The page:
New Research on Radical Remission

Dr. Kelly Turner explains the latest information she discovered about patients who experienced radical remission from cancer.

Posted on | By Dr. Kelly Turner

Radically Changing Your Diet
No Sweets, No Meat, No Dairy, No Refined Foods

The vast majority of the Radical Remission survivors I continue to research talk about how they reduce or eliminate sweets (sugar), meat, dairy products, and refined foods from their diets in order to help themselves heal. Let’s start with sugar. There has been a lot of talk about sugar and cancer, and for good reason. It is an indisputable fact that cancer cells consume (i.e., metabolize) sugar – glucose – at a much faster rate than normal cells do. This is precisely how a PET scan (positron emission tomography) works: first, you drink a glass of glucose, and then the scan detects where that glucose is being metabolized the fastest in your body. Those glucose “hot spots” are the areas in your body that are most likely cancerous. While researchers are still not clear whether a high-sugar diet causes cancer, what we do know is that once cancer cells are in your body, they consume anywhere from ten to fifty times more glucose than normal cells do. Therefore, it makes logical sense for cancer patients to cut as much refined sugar from their diets as possible, in order to avoid “feeding” their cancer cells, and instead rely on the glucose found naturally in vegetables and fruits. Knowing that the average American eats the equivalent of twenty-two teaspoons of sugar a day – when we should only eat six to nine teaspoons at most – means there is much room for improvement, whether or not we are currently dealing with cancer.

One Radical Remission survivor who changed his diet – and, in particular, cut sugar from his diet – is a man named “Ron.” Ron was diagnosed with prostate cancer at the age of fifty-four. His blood tests came back positive for prostate cancer (Gleason score of 6 and PSA level of 5.2), and he tested positive for cancer on two out of twelve biopsy samples. Therefore, his doctors recommended immediate surgery to remove his entire prostate. However, Ron had recently heard of someone who had healed his cancer through nutrition, so Ron wanted first to look into that option. There was no integrative oncologist or nutritionist with whom to talk in his rural town, so he started reading books and articles that explained how cancer cells consume lots of sugar and how many typical American foods, such as white potatoes and white bread, contain it. After a few weeks of intense research, Ron decided to postpone the surgery for a little while and try radically changing his diet instead:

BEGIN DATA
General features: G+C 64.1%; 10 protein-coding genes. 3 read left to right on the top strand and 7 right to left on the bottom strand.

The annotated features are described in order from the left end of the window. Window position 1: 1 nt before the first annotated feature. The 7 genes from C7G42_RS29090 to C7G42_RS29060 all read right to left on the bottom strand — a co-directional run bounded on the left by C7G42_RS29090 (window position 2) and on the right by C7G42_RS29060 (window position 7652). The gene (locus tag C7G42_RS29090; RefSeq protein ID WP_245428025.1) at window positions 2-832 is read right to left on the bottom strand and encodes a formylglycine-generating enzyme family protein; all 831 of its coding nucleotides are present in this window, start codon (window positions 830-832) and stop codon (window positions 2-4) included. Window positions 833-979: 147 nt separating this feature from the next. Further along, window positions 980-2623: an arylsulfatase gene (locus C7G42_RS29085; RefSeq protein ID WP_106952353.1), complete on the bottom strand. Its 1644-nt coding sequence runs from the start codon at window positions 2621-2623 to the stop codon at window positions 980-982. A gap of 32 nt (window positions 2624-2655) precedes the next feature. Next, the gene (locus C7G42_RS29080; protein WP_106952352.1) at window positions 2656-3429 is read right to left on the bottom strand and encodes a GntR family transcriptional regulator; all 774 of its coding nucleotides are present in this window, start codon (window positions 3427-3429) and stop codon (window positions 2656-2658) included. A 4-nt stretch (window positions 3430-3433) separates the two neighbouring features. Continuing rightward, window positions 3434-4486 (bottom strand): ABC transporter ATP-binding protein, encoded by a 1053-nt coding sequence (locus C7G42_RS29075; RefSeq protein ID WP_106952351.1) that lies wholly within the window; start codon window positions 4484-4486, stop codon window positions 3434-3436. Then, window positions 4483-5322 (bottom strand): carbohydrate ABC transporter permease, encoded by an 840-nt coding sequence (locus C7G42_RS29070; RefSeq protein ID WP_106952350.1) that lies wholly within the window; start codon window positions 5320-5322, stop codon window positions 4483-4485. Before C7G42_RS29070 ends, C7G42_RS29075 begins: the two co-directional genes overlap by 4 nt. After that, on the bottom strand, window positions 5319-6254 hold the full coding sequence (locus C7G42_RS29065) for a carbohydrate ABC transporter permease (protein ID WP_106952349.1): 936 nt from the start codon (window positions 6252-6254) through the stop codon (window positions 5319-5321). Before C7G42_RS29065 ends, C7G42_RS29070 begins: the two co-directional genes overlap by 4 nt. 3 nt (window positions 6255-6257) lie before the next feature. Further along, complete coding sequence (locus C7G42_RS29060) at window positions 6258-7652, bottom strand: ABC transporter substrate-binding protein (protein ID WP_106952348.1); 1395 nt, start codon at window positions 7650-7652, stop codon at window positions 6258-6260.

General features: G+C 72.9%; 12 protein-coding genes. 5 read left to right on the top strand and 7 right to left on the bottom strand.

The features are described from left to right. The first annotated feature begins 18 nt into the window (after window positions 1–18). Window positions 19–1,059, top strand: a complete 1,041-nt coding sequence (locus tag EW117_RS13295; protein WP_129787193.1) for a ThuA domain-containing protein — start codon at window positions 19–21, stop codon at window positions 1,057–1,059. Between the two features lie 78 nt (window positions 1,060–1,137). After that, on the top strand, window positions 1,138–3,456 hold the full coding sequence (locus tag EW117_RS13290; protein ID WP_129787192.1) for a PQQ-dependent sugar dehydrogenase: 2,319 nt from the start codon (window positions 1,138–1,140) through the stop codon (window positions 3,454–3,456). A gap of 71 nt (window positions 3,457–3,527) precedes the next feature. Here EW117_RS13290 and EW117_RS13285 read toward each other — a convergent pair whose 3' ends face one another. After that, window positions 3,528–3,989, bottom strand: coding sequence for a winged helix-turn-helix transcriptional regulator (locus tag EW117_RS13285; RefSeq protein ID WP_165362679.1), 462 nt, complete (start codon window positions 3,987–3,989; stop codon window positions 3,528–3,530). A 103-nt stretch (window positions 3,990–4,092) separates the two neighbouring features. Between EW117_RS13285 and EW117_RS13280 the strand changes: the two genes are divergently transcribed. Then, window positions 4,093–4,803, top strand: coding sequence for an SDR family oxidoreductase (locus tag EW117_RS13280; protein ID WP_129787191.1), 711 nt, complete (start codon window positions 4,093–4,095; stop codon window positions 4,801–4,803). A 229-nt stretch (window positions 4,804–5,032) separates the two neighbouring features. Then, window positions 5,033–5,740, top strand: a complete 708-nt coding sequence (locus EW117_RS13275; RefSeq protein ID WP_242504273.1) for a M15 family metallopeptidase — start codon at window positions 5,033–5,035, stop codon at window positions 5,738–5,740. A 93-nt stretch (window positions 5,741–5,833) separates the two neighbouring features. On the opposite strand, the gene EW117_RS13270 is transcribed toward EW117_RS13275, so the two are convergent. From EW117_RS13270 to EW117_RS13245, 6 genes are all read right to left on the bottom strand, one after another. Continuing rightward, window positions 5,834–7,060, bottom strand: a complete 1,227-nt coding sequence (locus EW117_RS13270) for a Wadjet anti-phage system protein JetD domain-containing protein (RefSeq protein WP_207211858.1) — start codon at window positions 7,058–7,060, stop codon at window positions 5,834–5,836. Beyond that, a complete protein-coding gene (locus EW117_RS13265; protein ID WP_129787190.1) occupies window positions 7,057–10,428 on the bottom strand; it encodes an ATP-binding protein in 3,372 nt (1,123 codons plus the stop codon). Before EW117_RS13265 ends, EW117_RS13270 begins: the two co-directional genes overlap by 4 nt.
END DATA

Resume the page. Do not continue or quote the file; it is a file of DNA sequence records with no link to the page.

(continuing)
Cancer was probably the best thing that ever happened to me, because I was always pretty keen on fitness, but I did not eat that well. I was a big-time sugar junkie. . . . [To get rid of my cancer,] I eliminated sugar and everything white. No white potatoes, no white bread—that sort of thing. And I ate a lot of greens and did a lot of juicing of cabbage, which I still do, but not as frequently as I could. . . . Cancers are anaerobic . . . and glucose is a nitrogen shuttle, which feeds them.  So, if you can just cut off that [glucose] shuttle supply, the cancer is not going to make it.

After changing his diet in this way, Ron’s PSA dropped down to a healthy 1.3 in less than a year – and he avoided having his prostate surgically removed, which can have permanent, negative side effects on urinary and sexual function. He has been cancer-free now for more than seven years.

Article written by Dr. Kelly Turner